Designer: Dan Carroll
Project Time: 8-20 hours
Project Complexity: Hobbyist
Project Cost: $100-$500
I originally planned to build a sealed box because I knew nothing about tuning boxes or porting. But as time passed and I read various posts, and worked on other boxes, I decided I could manage a ported box. Viperoni (Rudy) responded to a post I put up asking about port calculation, suggesting the flared port listed in the parts list. I messed around a bunch with PEBox and WinISD, and also looked at both Paul and Wayne’s 305/070 projects trying to determine box size. I also knew that because these speakers might wind up on a bookshelf one day, I had to front port them, which impacted the size of the front baffle and kept pushing me to a bigger box. I finally settled on around .52 ft^3. Playing around in WinISD, I came up with overall dimensions of 14.25″ H x 9″ W x 7″ D. The internal volume using these dimensions is .5195 ft^3, not accounting for an internal H-brace or the volume of the drivers themselves. In the past I had inset the baffles and was not that happy with the result, so this time I decided to glue the front and back baffles to the rest of the box, rather than inset them. This led to the following external dimensions (all 3/4″ MDF): front and rear baffles – 10.5″ x 15.75″; sides – 7″ x 15.75″; and top and bottom (which wound up being the inset pieces) – 7″ x 9″. I cut them on an old table saw my dad gave me years ago, after having finally gotten wise and purchased a rather inexpensive but serviceable Black and Decker carbide blade at Home Depot.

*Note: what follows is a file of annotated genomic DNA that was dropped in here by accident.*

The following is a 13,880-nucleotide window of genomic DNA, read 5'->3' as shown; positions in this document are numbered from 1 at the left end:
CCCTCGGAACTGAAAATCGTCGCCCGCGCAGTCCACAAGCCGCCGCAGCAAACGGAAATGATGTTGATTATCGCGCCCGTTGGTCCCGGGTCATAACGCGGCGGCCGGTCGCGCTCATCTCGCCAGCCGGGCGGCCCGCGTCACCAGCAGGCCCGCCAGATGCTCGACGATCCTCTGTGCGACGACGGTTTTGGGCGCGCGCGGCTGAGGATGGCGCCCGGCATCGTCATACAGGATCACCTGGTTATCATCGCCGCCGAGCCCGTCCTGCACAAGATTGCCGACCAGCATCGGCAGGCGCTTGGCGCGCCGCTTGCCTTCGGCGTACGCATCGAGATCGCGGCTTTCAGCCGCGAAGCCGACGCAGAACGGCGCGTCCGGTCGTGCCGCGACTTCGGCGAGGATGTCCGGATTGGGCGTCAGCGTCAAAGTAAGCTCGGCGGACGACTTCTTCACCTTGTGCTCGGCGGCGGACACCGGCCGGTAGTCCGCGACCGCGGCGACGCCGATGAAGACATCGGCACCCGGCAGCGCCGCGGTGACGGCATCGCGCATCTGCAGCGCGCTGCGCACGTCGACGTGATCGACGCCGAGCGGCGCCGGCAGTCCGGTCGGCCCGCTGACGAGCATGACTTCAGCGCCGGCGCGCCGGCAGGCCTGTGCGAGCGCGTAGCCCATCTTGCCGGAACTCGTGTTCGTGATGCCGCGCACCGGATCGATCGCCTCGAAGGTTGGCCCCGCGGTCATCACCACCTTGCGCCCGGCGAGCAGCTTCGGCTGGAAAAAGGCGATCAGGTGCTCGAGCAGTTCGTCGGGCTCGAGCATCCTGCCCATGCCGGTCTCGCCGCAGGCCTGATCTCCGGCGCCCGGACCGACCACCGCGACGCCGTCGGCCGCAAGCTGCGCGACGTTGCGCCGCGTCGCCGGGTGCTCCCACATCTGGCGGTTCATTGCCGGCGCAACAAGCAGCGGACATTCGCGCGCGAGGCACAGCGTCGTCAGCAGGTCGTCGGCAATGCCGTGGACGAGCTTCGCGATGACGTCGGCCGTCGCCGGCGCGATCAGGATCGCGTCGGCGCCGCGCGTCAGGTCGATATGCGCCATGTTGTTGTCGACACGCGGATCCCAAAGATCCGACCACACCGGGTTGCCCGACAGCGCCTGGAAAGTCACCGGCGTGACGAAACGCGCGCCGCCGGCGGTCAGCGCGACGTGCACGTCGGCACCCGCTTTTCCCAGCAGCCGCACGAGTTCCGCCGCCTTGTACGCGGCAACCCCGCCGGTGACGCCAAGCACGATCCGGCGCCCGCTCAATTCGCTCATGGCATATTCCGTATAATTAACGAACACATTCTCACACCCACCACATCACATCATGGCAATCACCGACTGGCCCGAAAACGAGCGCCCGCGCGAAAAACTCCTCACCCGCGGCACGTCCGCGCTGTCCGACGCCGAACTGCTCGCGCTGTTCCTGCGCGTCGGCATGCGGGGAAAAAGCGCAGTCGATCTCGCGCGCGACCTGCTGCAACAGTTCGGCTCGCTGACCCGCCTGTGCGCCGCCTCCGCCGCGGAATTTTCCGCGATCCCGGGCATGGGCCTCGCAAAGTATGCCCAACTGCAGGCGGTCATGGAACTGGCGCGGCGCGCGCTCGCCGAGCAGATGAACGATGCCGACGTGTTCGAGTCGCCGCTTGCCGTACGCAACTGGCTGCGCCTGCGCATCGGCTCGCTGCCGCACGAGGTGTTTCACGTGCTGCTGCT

As I write this, I have yet to build my own crossover. I had ordered the stock Dayton 2000 Hz crossover when I first started on this project. As time went by, I learned about Zobel filters and posted a question about whether I should use one. PE Paul resoundingly responded “Yes” and gave me values, including a bypass cap. I had no need to place a PE order at the time, so off I went to Fry’s to buy the parts (see parts list). I never could find a .1 uF bypass cap anywhere, even later when I had reason to order from PE – that cap was backordered at the time. So, my Zobel is a simple cap + resistor unit. I soldered the cap and resistor together, Gooped them to a piece of Masonite the measurements for which did not keep, but around 1 inch wide and as long as the long side of the Dayton crossover. Those were soldered to positive and negative lead wires, one end to go to the crossover and the other end to go to the woofer. Initial listening tests disclosed a very harsh sounding tweeter. Wayne had already indicated padding the tweeter might be necessary, but I tested the speakers first without padding because I like bright highs. Bright, yes; harsh, no. So using twist-on wire connectors, I made a temporary tweeter pad putting a 3.9 ohm resistor in series with the positive tweeter lead and tested again. Much better! In final construction, the padding resistor was soldered to the positive tweeter lead and was Gooped to the H-brace. (See Picture – near the top of the woofer hole, you will see the white sandcast resistor glued to the H-brace.)